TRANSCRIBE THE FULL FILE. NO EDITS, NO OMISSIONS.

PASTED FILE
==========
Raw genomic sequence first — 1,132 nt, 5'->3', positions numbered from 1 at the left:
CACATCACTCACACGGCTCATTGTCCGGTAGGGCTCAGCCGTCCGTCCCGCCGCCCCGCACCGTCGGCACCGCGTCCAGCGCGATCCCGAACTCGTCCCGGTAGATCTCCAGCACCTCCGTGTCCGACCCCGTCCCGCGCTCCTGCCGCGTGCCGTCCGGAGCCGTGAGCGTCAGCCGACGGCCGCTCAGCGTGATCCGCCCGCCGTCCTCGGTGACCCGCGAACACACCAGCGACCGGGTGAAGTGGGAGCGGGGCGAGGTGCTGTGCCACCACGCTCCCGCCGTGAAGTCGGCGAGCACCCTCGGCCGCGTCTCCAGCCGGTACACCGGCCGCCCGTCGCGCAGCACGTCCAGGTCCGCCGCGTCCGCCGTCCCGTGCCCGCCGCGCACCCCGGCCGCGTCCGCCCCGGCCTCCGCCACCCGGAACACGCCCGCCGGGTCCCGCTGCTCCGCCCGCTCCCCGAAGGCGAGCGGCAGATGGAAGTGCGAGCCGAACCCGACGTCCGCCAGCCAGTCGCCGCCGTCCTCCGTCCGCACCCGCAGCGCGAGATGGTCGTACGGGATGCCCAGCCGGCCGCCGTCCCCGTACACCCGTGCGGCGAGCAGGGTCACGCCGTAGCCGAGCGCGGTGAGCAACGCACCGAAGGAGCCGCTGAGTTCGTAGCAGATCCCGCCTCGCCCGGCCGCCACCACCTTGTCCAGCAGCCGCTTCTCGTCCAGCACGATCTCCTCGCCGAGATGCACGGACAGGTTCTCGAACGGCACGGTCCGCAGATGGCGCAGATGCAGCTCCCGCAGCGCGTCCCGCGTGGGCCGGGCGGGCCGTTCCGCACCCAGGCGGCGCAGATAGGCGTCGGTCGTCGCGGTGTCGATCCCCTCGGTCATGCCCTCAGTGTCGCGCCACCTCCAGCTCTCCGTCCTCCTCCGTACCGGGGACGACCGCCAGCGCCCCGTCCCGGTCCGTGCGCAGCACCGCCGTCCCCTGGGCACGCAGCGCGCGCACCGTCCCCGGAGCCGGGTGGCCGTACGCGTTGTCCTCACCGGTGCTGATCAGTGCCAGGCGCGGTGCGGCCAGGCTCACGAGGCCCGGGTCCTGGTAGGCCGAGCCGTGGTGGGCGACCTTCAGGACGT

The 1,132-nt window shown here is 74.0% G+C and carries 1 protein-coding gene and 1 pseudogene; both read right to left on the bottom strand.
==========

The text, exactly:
Raw genomic sequence first — 1,132 nt, 5'->3', positions numbered from 1 at the left:
CACATCACTCACACGGCTCATTGTCCGGTAGGGCTCAGCCGTCCGTCCCGCCGCCCCGCACCGTCGGCACCGCGTCCAGCGCGATCCCGAACTCGTCCCGGTAGATCTCCAGCACCTCCGTGTCCGACCCCGTCCCGCGCTCCTGCCGCGTGCCGTCCGGAGCCGTGAGCGTCAGCCGACGGCCGCTCAGCGTGATCCGCCCGCCGTCCTCGGTGACCCGCGAACACACCAGCGACCGGGTGAAGTGGGAGCGGGGCGAGGTGCTGTGCCACCACGCTCCCGCCGTGAAGTCGGCGAGCACCCTCGGCCGCGTCTCCAGCCGGTACACCGGCCGCCCGTCGCGCAGCACGTCCAGGTCCGCCGCGTCCGCCGTCCCGTGCCCGCCGCGCACCCCGGCCGCGTCCGCCCCGGCCTCCGCCACCCGGAACACGCCCGCCGGGTCCCGCTGCTCCGCCCGCTCCCCGAAGGCGAGCGGCAGATGGAAGTGCGAGCCGAACCCGACGTCCGCCAGCCAGTCGCCGCCGTCCTCCGTCCGCACCCGCAGCGCGAGATGGTCGTACGGGATGCCCAGCCGGCCGCCGTCCCCGTACACCCGTGCGGCGAGCAGGGTCACGCCGTAGCCGAGCGCGGTGAGCAACGCACCGAAGGAGCCGCTGAGTTCGTAGCAGATCCCGCCTCGCCCGGCCGCCACCACCTTGTCCAGCAGCCGCTTCTCGTCCAGCACGATCTCCTCGCCGAGATGCACGGACAGGTTCTCGAACGGCACGGTCCGCAGATGGCGCAGATGCAGCTCCCGCAGCGCGTCCCGCGTGGGCCGGGCGGGCCGTTCCGCACCCAGGCGGCGCAGATAGGCGTCGGTCGTCGCGGTGTCGATCCCCTCGGTCATGCCCTCAGTGTCGCGCCACCTCCAGCTCTCCGTCCTCCTCCGTACCGGGGACGACCGCCAGCGCCCCGTCCCGGTCCGTGCGCAGCACCGCCGTCCCCTGGGCACGCAGCGCGCGCACCGTCCCCGGAGCCGGGTGGCCGTACGCGTTGTCCTCACCGGTGCTGATCAGTGCCAGGCGCGGTGCGGCCAGGCTCACGAGGCCCGGGTCCTGGTAGGCCGAGCCGTGGTGGGCGACCTTCAGGACGT

The 1,132-nt window shown here is 74.0% G+C and carries 1 protein-coding gene and 1 pseudogene; both read right to left on the bottom strand.